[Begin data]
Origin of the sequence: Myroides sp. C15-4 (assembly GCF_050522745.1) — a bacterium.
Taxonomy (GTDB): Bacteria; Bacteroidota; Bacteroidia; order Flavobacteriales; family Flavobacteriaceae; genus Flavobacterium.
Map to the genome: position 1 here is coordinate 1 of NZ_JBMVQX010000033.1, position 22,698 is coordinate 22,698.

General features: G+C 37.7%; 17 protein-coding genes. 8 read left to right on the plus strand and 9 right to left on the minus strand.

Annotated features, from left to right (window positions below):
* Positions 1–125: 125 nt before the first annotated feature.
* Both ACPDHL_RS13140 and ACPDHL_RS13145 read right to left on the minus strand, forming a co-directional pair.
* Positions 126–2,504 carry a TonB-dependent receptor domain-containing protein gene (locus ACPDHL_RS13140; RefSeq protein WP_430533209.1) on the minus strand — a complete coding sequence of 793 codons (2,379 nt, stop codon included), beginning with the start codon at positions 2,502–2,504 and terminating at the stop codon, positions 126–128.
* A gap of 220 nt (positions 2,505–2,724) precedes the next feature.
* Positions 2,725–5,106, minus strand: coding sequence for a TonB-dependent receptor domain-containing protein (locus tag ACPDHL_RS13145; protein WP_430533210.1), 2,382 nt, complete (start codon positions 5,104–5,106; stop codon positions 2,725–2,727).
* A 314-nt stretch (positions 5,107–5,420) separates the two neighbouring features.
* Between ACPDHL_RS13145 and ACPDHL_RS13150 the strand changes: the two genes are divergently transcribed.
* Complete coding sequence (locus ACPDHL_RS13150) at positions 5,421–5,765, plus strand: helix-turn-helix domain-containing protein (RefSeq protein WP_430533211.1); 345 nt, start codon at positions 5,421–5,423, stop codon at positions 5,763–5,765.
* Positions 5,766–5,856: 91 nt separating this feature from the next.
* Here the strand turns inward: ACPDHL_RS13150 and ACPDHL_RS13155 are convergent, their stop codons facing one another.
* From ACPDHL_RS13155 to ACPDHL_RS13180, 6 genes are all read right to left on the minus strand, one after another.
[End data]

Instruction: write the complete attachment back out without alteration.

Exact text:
Origin of the sequence: Myroides sp. C15-4 (assembly GCF_050522745.1) — a bacterium.
Taxonomy (GTDB): Bacteria; Bacteroidota; Bacteroidia; order Flavobacteriales; family Flavobacteriaceae; genus Flavobacterium.
Map to the genome: position 1 here is coordinate 1 of NZ_JBMVQX010000033.1, position 22,698 is coordinate 22,698.

General features: G+C 37.7%; 17 protein-coding genes. 8 read left to right on the plus strand and 9 right to left on the minus strand.

Annotated features, from left to right (window positions below):
* Positions 1–125: 125 nt before the first annotated feature.
* Both ACPDHL_RS13140 and ACPDHL_RS13145 read right to left on the minus strand, forming a co-directional pair.
* Positions 126–2,504 carry a TonB-dependent receptor domain-containing protein gene (locus ACPDHL_RS13140; RefSeq protein WP_430533209.1) on the minus strand — a complete coding sequence of 793 codons (2,379 nt, stop codon included), beginning with the start codon at positions 2,502–2,504 and terminating at the stop codon, positions 126–128.
* A gap of 220 nt (positions 2,505–2,724) precedes the next feature.
* Positions 2,725–5,106, minus strand: coding sequence for a TonB-dependent receptor domain-containing protein (locus tag ACPDHL_RS13145; protein WP_430533210.1), 2,382 nt, complete (start codon positions 5,104–5,106; stop codon positions 2,725–2,727).
* A 314-nt stretch (positions 5,107–5,420) separates the two neighbouring features.
* Between ACPDHL_RS13145 and ACPDHL_RS13150 the strand changes: the two genes are divergently transcribed.
* Complete coding sequence (locus ACPDHL_RS13150) at positions 5,421–5,765, plus strand: helix-turn-helix domain-containing protein (RefSeq protein WP_430533211.1); 345 nt, start codon at positions 5,421–5,423, stop codon at positions 5,763–5,765.
* Positions 5,766–5,856: 91 nt separating this feature from the next.
* Here the strand turns inward: ACPDHL_RS13150 and ACPDHL_RS13155 are convergent, their stop codons facing one another.
* From ACPDHL_RS13155 to ACPDHL_RS13180, 6 genes are all read right to left on the minus strand, one after another.